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Docetaxel (Taxotere)
(doh-seh- TAX-ell)
Pregnancy Category: D Taxotere (Rx)

Classification: Antineoplastic, miscellaneous

See Also: See also Antineoplastic Agents .

Action/Kinetics: Prepared with a precursor extracted from the yew plant. Effect is due to disruption of the microtubular network in cells that is required for mitotic and interphase cellular functions. t 1/2, 3 phases: 4 min, 36 min, and 11.1 hr. Metabolized in the liver, and metabolites and small amounts of unchanged drug are excreted through both the feces (75%) and urine (6%).

Uses: Locally advanced or metastatic breast cancer after failure of prior chemotherapy.

Contraindications: Severe hypersensitivity to docetaxel or to other drugs formulated with polysorbate 80. Use in those with neutrophil counts less than 1,500 cells/mm 3 , in those with bilirubin greater than the upper limit of normal (ULN), or in those with AST or ALT greater than 1.5 times the ULN. Lactation.

Special Concerns: The incidence of treatment-related mortality is increased in clients with abnormal liver function and in those receiving higher doses. Safety and efficacy have not been determined in children less than 16 years of age.

Side Effects: Hematologic: Neutropenia (virtually in 100% of clients given 100 mg/m 2). Leukopenia, thrombocytopenia, anemia, febrile neutropenia. GI: N&V, diarrhea, stomatitis, abdominal pain, constipation, ulcer, esophagitis, GI hemorrhage intestinal obstruction, ileus. CV: Fluid retention (even with premedication), hypotension, atrial fibrillation, DVT ECG abnormalities, thrombophlebitis, pulmonary embolism, heart failure syncope, tachycardia, sinus tachycardia, atrial flutter, dysrhythmia, unstable angina, pulmonary edema, hypertension (rare). Respiratory: Dyspnea, acute pulmonary edema, ARDS. Dermatologic: Reversible cutaneous reactions characterized by a rash, including localized eruptions on the hands, feet, arms, face, or thorax, and usually associated with pruritus. Nail changes, alopecia. Hypersensitivity: Flushing, localized skin reactions. Severe hypersensitivity reactions characterized by hypotension, bronchospasm, or generalized rash/erythema. Musculoskeletal: Myalgia, arthralgia. Neurologic: Paresthesia, dysesthesia, pain in those with anthracycline-resistant breast cancer. Distal extremity weakness. Reactions at infusion site: Hyperpigmentation, inflammation, redness or dryness of the skin, phlebitis, extravasation, mild swelling of the vein. Miscellaneous: Septic death, nonseptic death infections, fever in absence of infections, asthenia, diffuse pain, chest pain, renal insufficiency, confusion.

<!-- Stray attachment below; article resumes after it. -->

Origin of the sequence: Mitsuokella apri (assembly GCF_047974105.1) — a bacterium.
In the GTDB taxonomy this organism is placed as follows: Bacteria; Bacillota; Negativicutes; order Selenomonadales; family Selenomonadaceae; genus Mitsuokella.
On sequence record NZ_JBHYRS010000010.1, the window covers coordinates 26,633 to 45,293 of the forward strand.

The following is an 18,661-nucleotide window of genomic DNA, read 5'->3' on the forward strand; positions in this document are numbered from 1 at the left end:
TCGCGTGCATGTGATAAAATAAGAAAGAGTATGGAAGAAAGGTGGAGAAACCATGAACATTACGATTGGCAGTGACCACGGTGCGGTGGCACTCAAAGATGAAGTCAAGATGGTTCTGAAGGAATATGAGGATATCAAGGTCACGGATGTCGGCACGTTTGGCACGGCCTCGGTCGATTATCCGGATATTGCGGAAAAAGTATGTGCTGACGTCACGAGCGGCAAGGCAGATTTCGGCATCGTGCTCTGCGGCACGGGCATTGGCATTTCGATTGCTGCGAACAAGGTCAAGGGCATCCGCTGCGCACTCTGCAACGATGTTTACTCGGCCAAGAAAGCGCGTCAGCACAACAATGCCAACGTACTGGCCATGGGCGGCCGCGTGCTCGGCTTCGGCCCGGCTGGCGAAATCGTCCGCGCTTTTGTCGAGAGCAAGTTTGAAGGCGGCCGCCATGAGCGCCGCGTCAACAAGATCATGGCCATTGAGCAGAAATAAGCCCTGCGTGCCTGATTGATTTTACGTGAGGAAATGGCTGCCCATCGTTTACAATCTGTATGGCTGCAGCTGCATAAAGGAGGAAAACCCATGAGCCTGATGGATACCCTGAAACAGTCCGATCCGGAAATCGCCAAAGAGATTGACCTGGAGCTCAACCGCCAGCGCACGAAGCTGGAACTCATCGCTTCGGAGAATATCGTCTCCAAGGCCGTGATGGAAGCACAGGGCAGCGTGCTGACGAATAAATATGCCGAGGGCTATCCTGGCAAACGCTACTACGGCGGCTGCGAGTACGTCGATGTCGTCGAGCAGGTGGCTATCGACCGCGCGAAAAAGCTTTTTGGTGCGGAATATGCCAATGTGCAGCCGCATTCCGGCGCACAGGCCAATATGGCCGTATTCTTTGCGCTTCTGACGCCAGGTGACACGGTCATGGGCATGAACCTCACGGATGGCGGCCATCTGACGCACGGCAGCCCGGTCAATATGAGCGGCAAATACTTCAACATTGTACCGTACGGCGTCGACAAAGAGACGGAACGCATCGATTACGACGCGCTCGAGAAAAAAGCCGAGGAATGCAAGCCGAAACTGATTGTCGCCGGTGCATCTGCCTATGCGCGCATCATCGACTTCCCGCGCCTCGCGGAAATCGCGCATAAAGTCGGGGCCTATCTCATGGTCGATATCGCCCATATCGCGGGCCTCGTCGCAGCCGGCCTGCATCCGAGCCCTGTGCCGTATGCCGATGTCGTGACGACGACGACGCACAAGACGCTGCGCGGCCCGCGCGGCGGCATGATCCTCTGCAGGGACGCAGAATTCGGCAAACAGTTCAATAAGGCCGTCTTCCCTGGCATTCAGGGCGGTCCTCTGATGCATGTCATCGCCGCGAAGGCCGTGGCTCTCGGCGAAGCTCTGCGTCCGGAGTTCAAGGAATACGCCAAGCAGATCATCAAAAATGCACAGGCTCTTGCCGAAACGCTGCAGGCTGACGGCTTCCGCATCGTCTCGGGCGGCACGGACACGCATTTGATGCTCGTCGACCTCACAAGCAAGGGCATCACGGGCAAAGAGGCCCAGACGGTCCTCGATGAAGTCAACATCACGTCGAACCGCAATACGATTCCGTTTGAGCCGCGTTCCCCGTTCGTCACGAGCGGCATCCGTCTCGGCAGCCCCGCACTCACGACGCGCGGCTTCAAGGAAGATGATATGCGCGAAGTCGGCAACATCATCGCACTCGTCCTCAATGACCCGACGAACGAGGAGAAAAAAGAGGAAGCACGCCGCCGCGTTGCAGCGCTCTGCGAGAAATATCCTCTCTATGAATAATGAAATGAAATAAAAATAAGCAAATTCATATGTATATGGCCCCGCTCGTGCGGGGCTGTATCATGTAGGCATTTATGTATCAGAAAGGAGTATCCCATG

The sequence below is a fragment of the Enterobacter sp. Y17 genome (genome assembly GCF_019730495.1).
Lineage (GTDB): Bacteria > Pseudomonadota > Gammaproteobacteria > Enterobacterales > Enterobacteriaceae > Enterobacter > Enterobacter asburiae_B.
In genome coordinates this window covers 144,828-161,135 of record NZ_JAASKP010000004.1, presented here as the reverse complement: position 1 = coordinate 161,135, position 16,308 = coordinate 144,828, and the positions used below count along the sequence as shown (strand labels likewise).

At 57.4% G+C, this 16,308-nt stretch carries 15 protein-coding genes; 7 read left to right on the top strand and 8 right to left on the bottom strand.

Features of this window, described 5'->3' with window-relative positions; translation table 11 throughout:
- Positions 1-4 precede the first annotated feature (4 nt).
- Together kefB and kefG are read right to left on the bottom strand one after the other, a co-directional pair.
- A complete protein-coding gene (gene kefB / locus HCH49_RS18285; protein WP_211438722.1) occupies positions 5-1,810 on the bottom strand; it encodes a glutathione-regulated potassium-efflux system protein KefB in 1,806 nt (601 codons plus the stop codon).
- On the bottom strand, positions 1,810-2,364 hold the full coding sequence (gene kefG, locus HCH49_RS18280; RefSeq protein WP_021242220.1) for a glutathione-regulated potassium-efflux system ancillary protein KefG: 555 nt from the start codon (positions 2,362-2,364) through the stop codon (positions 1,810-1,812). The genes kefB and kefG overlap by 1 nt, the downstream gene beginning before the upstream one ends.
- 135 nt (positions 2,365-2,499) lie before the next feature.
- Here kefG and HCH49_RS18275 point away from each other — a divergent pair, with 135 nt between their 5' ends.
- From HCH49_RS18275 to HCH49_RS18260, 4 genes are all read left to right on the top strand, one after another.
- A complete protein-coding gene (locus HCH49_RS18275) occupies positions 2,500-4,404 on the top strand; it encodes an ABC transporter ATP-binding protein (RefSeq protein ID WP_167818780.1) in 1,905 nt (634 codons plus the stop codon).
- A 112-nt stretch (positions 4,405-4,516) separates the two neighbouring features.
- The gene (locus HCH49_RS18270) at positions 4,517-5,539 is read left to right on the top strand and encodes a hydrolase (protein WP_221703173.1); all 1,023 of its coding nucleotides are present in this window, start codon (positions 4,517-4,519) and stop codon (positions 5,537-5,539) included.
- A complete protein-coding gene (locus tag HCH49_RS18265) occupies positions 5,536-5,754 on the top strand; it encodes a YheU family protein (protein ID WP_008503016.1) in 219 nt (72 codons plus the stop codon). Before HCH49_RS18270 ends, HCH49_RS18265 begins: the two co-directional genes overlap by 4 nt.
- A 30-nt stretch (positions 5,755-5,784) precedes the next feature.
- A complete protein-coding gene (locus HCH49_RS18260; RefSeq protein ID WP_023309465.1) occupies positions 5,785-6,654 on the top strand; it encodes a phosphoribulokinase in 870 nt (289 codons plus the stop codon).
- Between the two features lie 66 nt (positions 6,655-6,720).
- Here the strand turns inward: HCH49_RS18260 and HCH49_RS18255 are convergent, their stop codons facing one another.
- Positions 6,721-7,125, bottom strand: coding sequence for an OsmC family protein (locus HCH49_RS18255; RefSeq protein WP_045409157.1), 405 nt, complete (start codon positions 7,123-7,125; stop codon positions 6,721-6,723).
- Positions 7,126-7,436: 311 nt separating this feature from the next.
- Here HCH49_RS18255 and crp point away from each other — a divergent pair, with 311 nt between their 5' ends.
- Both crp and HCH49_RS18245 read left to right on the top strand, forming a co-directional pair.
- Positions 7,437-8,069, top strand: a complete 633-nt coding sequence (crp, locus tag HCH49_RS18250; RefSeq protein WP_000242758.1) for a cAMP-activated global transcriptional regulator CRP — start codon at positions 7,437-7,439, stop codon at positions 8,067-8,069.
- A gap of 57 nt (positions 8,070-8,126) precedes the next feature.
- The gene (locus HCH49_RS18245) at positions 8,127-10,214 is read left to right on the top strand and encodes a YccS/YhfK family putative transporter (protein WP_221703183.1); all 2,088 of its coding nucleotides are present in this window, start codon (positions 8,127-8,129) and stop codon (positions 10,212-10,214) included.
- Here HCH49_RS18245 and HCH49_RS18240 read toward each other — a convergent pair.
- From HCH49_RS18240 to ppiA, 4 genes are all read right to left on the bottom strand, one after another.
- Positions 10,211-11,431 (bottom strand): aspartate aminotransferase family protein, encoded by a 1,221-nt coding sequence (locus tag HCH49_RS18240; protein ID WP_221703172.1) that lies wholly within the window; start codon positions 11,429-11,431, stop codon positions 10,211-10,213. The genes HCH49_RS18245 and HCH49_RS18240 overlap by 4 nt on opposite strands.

Laboratory Test Alterations: ALT, AST, alkaline phosphatase.

Drug Interactions: The metabolism of docetaxel may be modified by drugs that inhibit, induce, or are metabolized by the cytochrome P4503A4 system, including cyclosporine, erythromycin, ketoconazole, terfenidine, and troleandomycin.

How Supplied: Injection: 20 mg/0.5 mL, 80 mg/2 mL

?IV Breast cancer.
60-100 mg/m 2 given IV over 1 hr q 3 weeks. Reduce the dose to 75 mg/m 2 or discontinue therapy in those who are dosed initially at 100 mg/m 2 and who experience febrile neutropenia, neutrophils less than 500/mm 3 for more than 1 week, severe or cumulative cutaneous reactions, or severe peripheral neuropathy. Those who are dosed at 60 mg/m 2 and do not experience these symptoms may tolerate higher doses.

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